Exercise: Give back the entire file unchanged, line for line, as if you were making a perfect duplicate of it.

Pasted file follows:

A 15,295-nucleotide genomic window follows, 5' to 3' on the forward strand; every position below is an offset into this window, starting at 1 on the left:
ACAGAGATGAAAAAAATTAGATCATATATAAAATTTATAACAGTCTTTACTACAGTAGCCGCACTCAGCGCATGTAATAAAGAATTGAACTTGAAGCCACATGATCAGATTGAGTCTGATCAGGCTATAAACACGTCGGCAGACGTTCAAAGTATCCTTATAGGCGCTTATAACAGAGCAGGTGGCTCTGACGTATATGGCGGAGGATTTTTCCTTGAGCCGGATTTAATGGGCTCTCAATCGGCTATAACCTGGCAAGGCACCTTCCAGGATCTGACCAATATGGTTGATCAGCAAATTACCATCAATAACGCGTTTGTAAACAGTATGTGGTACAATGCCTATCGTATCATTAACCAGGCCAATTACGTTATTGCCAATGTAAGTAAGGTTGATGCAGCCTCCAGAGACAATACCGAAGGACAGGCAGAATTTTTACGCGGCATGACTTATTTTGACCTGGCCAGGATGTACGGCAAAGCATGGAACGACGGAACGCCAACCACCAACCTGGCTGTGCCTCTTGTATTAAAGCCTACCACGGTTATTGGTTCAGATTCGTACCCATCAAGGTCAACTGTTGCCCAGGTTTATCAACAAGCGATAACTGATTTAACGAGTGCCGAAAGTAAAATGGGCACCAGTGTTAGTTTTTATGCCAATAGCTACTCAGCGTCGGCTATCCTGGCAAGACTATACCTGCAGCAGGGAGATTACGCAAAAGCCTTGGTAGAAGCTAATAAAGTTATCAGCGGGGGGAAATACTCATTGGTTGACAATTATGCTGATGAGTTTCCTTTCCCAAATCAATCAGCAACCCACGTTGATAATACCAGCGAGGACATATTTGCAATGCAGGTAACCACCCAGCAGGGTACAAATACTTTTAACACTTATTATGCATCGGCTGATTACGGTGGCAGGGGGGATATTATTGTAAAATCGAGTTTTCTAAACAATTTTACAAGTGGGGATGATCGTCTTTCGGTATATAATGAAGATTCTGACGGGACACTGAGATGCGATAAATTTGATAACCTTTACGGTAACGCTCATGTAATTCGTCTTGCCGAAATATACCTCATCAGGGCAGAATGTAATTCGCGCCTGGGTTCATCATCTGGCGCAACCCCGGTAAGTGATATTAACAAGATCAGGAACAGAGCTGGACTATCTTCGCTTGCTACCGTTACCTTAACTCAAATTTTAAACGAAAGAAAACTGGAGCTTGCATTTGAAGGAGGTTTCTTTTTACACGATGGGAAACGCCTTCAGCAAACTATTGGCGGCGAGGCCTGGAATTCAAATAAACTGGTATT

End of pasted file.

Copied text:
A 15,295-nucleotide genomic window follows, 5' to 3' on the forward strand; every position below is an offset into this window, starting at 1 on the left:
ACAGAGATGAAAAAAATTAGATCATATATAAAATTTATAACAGTCTTTACTACAGTAGCCGCACTCAGCGCATGTAATAAAGAATTGAACTTGAAGCCACATGATCAGATTGAGTCTGATCAGGCTATAAACACGTCGGCAGACGTTCAAAGTATCCTTATAGGCGCTTATAACAGAGCAGGTGGCTCTGACGTATATGGCGGAGGATTTTTCCTTGAGCCGGATTTAATGGGCTCTCAATCGGCTATAACCTGGCAAGGCACCTTCCAGGATCTGACCAATATGGTTGATCAGCAAATTACCATCAATAACGCGTTTGTAAACAGTATGTGGTACAATGCCTATCGTATCATTAACCAGGCCAATTACGTTATTGCCAATGTAAGTAAGGTTGATGCAGCCTCCAGAGACAATACCGAAGGACAGGCAGAATTTTTACGCGGCATGACTTATTTTGACCTGGCCAGGATGTACGGCAAAGCATGGAACGACGGAACGCCAACCACCAACCTGGCTGTGCCTCTTGTATTAAAGCCTACCACGGTTATTGGTTCAGATTCGTACCCATCAAGGTCAACTGTTGCCCAGGTTTATCAACAAGCGATAACTGATTTAACGAGTGCCGAAAGTAAAATGGGCACCAGTGTTAGTTTTTATGCCAATAGCTACTCAGCGTCGGCTATCCTGGCAAGACTATACCTGCAGCAGGGAGATTACGCAAAAGCCTTGGTAGAAGCTAATAAAGTTATCAGCGGGGGGAAATACTCATTGGTTGACAATTATGCTGATGAGTTTCCTTTCCCAAATCAATCAGCAACCCACGTTGATAATACCAGCGAGGACATATTTGCAATGCAGGTAACCACCCAGCAGGGTACAAATACTTTTAACACTTATTATGCATCGGCTGATTACGGTGGCAGGGGGGATATTATTGTAAAATCGAGTTTTCTAAACAATTTTACAAGTGGGGATGATCGTCTTTCGGTATATAATGAAGATTCTGACGGGACACTGAGATGCGATAAATTTGATAACCTTTACGGTAACGCTCATGTAATTCGTCTTGCCGAAATATACCTCATCAGGGCAGAATGTAATTCGCGCCTGGGTTCATCATCTGGCGCAACCCCGGTAAGTGATATTAACAAGATCAGGAACAGAGCTGGACTATCTTCGCTTGCTACCGTTACCTTAACTCAAATTTTAAACGAAAGAAAACTGGAGCTTGCATTTGAAGGAGGTTTCTTTTTACACGATGGGAAACGCCTTCAGCAAACTATTGGCGGCGAGGCCTGGAATTCAAATAAACTGGTATT